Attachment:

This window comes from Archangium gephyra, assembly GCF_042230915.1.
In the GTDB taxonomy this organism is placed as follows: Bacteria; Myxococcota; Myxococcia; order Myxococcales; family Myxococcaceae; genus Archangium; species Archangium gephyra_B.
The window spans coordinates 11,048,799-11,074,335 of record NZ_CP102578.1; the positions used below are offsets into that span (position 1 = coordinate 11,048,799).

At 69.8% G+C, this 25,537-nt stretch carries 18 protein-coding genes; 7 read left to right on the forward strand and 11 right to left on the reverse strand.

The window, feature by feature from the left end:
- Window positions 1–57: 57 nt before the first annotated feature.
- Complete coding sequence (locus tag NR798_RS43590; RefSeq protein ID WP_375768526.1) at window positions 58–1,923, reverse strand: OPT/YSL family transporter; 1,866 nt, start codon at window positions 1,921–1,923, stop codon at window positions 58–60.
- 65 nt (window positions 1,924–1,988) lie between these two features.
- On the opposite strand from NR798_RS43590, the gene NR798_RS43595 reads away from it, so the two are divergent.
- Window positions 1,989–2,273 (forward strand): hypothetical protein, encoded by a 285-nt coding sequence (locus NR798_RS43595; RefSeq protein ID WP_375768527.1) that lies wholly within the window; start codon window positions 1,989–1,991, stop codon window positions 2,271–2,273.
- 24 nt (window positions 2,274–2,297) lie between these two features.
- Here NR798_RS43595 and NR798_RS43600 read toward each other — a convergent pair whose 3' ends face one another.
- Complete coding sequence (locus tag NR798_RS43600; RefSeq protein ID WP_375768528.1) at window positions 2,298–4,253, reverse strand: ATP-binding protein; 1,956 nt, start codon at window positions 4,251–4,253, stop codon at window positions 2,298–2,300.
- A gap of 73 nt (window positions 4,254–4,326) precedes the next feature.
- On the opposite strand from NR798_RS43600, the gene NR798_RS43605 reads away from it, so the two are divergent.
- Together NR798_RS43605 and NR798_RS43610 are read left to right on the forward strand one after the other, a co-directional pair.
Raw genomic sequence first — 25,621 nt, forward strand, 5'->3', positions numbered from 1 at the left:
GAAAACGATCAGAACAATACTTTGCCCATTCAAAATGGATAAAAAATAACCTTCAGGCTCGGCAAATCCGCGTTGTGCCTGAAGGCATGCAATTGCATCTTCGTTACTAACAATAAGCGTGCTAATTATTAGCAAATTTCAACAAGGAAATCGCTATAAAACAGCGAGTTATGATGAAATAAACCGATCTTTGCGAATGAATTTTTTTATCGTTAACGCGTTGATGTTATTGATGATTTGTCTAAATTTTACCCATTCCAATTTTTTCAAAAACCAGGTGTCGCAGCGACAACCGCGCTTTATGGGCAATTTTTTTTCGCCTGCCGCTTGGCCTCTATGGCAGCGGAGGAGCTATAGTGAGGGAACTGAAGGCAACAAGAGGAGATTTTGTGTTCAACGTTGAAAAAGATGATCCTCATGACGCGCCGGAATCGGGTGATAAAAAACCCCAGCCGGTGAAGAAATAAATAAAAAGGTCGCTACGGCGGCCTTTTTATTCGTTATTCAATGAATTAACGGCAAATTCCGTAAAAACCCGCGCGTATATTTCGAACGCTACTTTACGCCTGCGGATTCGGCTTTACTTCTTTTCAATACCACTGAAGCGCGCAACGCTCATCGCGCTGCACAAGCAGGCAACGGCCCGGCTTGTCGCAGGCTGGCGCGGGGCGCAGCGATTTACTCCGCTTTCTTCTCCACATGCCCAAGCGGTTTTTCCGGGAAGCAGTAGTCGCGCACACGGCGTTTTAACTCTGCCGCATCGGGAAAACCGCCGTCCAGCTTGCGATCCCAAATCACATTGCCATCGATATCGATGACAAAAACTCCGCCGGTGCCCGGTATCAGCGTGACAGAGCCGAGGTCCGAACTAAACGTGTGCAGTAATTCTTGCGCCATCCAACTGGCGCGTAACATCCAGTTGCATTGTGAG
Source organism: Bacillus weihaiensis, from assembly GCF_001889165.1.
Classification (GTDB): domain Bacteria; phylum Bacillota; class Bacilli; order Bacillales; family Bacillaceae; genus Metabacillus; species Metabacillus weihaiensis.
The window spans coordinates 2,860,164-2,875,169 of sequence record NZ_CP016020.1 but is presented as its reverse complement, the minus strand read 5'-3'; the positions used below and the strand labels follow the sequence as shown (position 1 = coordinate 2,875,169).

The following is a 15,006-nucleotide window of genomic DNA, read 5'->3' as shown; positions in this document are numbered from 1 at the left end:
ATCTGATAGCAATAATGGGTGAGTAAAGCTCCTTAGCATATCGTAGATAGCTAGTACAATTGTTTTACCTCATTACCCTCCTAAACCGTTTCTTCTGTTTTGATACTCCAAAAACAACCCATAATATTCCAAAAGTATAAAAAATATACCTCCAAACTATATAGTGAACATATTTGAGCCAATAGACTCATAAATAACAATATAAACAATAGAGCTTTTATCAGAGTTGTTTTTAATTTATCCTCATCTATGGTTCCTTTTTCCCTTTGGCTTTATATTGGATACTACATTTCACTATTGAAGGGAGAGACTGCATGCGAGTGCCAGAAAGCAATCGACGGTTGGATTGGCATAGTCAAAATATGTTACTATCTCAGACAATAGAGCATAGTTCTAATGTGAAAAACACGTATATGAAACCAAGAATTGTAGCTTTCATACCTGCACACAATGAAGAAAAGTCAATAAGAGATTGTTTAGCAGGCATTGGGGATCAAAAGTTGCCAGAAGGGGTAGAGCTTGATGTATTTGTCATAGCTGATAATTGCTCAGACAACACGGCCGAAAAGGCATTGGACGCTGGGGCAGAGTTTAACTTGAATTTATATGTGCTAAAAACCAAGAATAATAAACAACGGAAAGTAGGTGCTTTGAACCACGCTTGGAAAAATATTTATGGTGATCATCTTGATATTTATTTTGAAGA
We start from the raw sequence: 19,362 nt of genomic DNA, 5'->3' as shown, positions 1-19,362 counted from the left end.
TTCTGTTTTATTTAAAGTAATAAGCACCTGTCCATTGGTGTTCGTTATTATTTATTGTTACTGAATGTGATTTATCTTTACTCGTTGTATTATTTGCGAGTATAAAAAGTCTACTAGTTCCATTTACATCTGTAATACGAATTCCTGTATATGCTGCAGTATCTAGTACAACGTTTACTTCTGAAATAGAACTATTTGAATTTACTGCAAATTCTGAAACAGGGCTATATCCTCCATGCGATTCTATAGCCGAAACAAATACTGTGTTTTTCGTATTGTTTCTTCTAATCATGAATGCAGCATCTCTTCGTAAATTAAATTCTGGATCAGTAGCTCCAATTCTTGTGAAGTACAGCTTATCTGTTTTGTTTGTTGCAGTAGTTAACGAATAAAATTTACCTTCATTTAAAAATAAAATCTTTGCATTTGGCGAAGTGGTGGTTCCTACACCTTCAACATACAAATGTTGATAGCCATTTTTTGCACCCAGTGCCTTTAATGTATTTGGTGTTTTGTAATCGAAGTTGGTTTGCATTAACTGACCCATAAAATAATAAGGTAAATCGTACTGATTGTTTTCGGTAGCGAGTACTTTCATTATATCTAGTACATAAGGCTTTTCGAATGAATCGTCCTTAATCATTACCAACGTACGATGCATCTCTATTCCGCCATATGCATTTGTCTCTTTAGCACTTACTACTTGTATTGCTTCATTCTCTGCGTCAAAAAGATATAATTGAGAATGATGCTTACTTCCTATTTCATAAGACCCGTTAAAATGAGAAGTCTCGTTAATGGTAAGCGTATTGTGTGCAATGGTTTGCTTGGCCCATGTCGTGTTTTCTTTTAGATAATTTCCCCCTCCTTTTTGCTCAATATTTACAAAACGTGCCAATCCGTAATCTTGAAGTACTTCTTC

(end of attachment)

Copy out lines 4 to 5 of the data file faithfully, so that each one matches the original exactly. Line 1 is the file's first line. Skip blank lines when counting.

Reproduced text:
At 69.8% G+C, this 25,537-nt stretch carries 18 protein-coding genes; 7 read left to right on the forward strand and 11 right to left on the reverse strand.

The window, feature by feature from the left end: